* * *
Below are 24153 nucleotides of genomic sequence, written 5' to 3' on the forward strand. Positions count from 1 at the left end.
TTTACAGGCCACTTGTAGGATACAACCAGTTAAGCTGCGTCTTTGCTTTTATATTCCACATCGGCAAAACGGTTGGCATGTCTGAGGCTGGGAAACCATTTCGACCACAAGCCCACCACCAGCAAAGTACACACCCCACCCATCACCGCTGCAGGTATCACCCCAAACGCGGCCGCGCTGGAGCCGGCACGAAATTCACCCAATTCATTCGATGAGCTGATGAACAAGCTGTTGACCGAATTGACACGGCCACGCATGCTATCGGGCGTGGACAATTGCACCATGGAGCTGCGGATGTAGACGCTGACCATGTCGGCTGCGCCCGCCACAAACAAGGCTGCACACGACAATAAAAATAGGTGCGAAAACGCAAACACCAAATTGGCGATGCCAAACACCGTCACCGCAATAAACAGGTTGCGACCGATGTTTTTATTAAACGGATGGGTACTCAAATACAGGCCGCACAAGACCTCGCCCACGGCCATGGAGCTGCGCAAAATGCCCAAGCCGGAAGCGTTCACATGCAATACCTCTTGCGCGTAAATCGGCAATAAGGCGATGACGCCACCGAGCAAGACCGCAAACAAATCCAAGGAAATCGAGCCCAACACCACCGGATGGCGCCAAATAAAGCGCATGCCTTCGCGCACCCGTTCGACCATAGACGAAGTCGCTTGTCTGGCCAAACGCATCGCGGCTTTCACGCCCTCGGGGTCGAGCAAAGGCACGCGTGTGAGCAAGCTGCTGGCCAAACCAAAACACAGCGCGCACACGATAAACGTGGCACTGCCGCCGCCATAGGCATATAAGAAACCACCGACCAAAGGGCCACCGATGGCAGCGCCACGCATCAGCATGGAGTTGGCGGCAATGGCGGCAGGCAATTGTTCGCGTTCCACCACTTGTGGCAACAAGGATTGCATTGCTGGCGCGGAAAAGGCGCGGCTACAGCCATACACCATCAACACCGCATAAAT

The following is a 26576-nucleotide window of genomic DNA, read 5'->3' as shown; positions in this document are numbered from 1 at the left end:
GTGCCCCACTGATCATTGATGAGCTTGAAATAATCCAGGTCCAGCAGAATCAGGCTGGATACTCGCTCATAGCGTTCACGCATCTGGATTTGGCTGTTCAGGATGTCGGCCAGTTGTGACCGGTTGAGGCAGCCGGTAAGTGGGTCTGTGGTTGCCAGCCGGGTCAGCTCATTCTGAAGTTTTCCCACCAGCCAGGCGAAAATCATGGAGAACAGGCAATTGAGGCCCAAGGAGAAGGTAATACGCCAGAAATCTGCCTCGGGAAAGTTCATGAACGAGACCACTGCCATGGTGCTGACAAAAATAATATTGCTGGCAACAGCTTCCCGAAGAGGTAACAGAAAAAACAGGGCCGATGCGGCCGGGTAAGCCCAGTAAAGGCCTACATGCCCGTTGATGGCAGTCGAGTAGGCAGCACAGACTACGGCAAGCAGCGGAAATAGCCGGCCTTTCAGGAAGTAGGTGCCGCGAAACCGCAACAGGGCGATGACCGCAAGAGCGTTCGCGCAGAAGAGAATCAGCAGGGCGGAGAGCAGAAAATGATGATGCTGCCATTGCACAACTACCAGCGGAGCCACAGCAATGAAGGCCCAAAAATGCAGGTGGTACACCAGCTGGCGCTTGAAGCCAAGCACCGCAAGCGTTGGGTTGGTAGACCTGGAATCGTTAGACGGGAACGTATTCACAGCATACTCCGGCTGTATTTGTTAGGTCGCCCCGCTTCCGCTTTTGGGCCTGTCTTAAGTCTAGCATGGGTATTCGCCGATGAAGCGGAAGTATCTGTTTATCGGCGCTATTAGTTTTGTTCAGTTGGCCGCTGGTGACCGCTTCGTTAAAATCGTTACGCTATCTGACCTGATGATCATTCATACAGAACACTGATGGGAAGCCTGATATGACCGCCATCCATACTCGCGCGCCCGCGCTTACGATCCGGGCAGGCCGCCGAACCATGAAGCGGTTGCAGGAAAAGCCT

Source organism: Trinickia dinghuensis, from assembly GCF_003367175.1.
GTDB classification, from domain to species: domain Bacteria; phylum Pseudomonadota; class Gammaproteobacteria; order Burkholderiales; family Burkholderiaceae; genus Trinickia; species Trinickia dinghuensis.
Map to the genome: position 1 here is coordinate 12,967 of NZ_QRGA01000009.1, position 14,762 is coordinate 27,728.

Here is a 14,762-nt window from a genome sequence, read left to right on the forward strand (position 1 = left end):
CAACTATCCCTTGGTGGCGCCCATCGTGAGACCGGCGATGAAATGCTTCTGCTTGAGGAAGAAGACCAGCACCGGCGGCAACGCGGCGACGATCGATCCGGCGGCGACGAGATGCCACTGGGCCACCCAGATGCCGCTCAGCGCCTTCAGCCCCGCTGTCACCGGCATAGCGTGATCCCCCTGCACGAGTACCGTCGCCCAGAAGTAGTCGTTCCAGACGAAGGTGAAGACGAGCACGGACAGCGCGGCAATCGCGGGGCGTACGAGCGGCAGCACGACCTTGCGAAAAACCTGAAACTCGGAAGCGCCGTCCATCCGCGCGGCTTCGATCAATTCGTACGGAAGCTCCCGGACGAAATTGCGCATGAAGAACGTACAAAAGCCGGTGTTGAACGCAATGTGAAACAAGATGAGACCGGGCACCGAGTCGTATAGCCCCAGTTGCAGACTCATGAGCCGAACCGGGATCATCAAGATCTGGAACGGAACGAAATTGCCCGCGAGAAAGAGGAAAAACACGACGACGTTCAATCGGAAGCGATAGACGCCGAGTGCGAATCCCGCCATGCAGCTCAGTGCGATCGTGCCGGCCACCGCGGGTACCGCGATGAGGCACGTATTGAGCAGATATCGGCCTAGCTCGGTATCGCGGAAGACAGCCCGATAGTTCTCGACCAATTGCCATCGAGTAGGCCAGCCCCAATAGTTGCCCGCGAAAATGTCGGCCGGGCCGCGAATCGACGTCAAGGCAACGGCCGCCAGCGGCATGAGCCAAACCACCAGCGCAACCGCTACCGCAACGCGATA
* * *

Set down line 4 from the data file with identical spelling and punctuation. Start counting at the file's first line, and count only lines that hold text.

GTGCCCCACTGATCATTGATGAGCTTGAAATAATCCAGGTCCAGCAGAATCAGGCTGGATACTCGCTCATAGCGTTCACGCATCTGGATTTGGCTGTTCAGGATGTCGGCCAGTTGTGACCGGTTGAGGCAGCCGGTAAGTGGGTCTGTGGTTGCCAGCCGGGTCAGCTCATTCTGAAGTTTTCCCACCAGCCAGGCGAAAATCATGGAGAACAGGCAATTGAGGCCCAAGGAGAAGGTAATACGCCAGAAATCTGCCTCGGGAAAGTTCATGAACGAGACCACTGCCATGGTGCTGACAAAAATAATATTGCTGGCAACAGCTTCCCGAAGAGGTAACAGAAAAAACAGGGCCGATGCGGCCGGGTAAGCCCAGTAAAGGCCTACATGCCCGTTGATGGCAGTCGAGTAGGCAGCACAGACTACGGCAAGCAGCGGAAATAGCCGGCCTTTCAGGAAGTAGGTGCCGCGAAACCGCAACAGGGCGATGACCGCAAGAGCGTTCGCGCAGAAGAGAATCAGCAGGGCGGAGAGCAGAAAATGATGATGCTGCCATTGCACAACTACCAGCGGAGCCACAGCAATGAAGGCCCAAAAATGCAGGTGGTACACCAGCTGGCGCTTGAAGCCAAGCACCGCAAGCGTTGGGTTGGTAGACCTGGAATCGTTAGACGGGAACGTATTCACAGCATACTCCGGCTGTATTTGTTAGGTCGCCCCGCTTCCGCTTTTGGGCCTGTCTTAAGTCTAGCATGGGTATTCGCCGATGAAGCGGAAGTATCTGTTTATCGGCGCTATTAGTTTTGTTCAGTTGGCCGCTGGTGACCGCTTCGTTAAAATCGTTACGCTATCTGACCTGATGATCATTCATACAGAACACTGATGGGAAGCCTGATATGACCGCCATCCATACTCGCGCGCCCGCGCTTACGATCCGGGCAGGCCGCCGAACCATGAAGCGGTTGCAGGAAAAGCCT